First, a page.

I'm from Missouri

This site is named for the famous statement of US Congressman Willard Duncan Vandiver from Missouri : "I`m from Missouri -- you'll have to show me." This site is dedicated to skepticism of official dogma in all subjects. Just-so stories are not accepted here. This is a site where controversial subjects such as evolution theory and the Holocaust may be freely debated.

Name:
Location: Los Angeles, California, United States

My biggest motivation for creating my own blogs was to avoid the arbitrary censorship practiced by other blogs and various other Internet forums. Censorship will be avoided in my blogs -- there will be no deletion of comments, no closing of comment threads, no holding up of comments for moderation, and no commenter registration hassles. Comments containing nothing but insults and/or ad hominem attacks are discouraged. My non-response to a particular comment should not be interpreted as agreement, approval, or inability to answer.

Saturday, March 31, 2007

Ed Brayton responds on IP address leaks

Fatheaded Ed Brayton has again taken a cowardly potshot at one of my posts here -- this time towards my post titled Leaking IP address information is illegal in UK -- while knowing that I cannot answer him on his blog. He will delete my comments on his blog whether I post under my real name or whether I post under a false name and the comment looks like it came from me. So I will just have to answer Ed and his commenters here.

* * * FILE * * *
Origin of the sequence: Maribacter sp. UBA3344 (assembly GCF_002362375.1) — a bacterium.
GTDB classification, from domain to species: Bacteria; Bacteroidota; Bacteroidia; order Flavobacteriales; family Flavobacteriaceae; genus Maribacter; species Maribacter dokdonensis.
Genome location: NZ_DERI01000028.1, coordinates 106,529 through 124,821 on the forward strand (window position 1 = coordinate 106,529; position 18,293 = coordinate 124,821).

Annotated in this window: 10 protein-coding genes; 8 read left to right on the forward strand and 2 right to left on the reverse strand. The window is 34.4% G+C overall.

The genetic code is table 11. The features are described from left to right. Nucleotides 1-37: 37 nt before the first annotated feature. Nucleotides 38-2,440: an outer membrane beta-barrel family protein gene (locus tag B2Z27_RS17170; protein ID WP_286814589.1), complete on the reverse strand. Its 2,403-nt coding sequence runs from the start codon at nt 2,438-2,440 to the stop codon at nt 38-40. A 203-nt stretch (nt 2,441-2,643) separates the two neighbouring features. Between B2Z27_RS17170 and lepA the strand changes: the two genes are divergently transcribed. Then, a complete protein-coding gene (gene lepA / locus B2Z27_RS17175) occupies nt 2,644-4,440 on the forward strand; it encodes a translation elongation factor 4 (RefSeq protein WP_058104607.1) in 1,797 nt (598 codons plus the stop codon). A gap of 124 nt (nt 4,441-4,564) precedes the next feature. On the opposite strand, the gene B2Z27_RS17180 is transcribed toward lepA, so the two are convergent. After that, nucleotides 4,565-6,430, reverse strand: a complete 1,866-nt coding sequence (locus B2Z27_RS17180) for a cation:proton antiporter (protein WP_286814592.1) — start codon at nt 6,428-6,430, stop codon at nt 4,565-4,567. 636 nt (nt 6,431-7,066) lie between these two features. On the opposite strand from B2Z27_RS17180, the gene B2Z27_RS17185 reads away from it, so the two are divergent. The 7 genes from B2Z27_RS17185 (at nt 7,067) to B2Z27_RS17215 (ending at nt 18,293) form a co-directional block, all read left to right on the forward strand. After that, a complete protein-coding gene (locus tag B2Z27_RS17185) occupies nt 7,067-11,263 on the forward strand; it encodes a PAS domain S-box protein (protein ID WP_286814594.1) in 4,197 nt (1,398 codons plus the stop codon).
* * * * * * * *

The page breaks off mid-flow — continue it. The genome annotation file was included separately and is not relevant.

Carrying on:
Ed said,
.
Larry, you muddleheaded moron, ScienceBlogs doesn't "leak" your IP address to me, it's logged every single time you leave a comment.

Ed, you stupid fathead, it is a continuous leak rather than an intermittent leak, but it is still a leak.

I have complete control over the content of my blog, including content left by commenters.

That "complete control" was given to you by Scienceblogs software.

And this may come as a shock to you, since while we both inhabit the US you seem to live in fantasy land, but this isn't the UK.

And it may come as a shock to you that I said that I was talking about the UK and not the USA.

Jesus Christ, Larry, how freaking stupid can you possibly be? The 4th amendment is a limitation on what the government can do.

Wow -- this time you did not even use your trademark minced oath, "for Chri-ing out loud." Where is the government mentioned in the 4th amendment? Also, there is no general rule that the Constitution applies only to the government -- for example, private entities have been convicted of violating the 14th amendment that protects civil rights and the 13th amendment that prohibits slavery. One of my favorite Supreme Court rulings -- I wish I had the citation -- is that someone invoking a law need not show that the law was intended to benefit him.

mark said under Ed's post ( March 30, 2007 10:33 AM ),
You mean if I write you a letter, you're allowed to read the return address? There oughta be a law!

A person sending a letter has the option of maintaining anonymity by either leaving out a return address or by giving a post-office box. Also, a return postal address cannot be used to invade a computer.

Also, rules do not easily transfer from one communications mode to another. For example, people can ask to not receive junk telephone calls but cannot ask to not receive junk postal mail.

mah9 said ( March 30, 2007 10:59 AM ),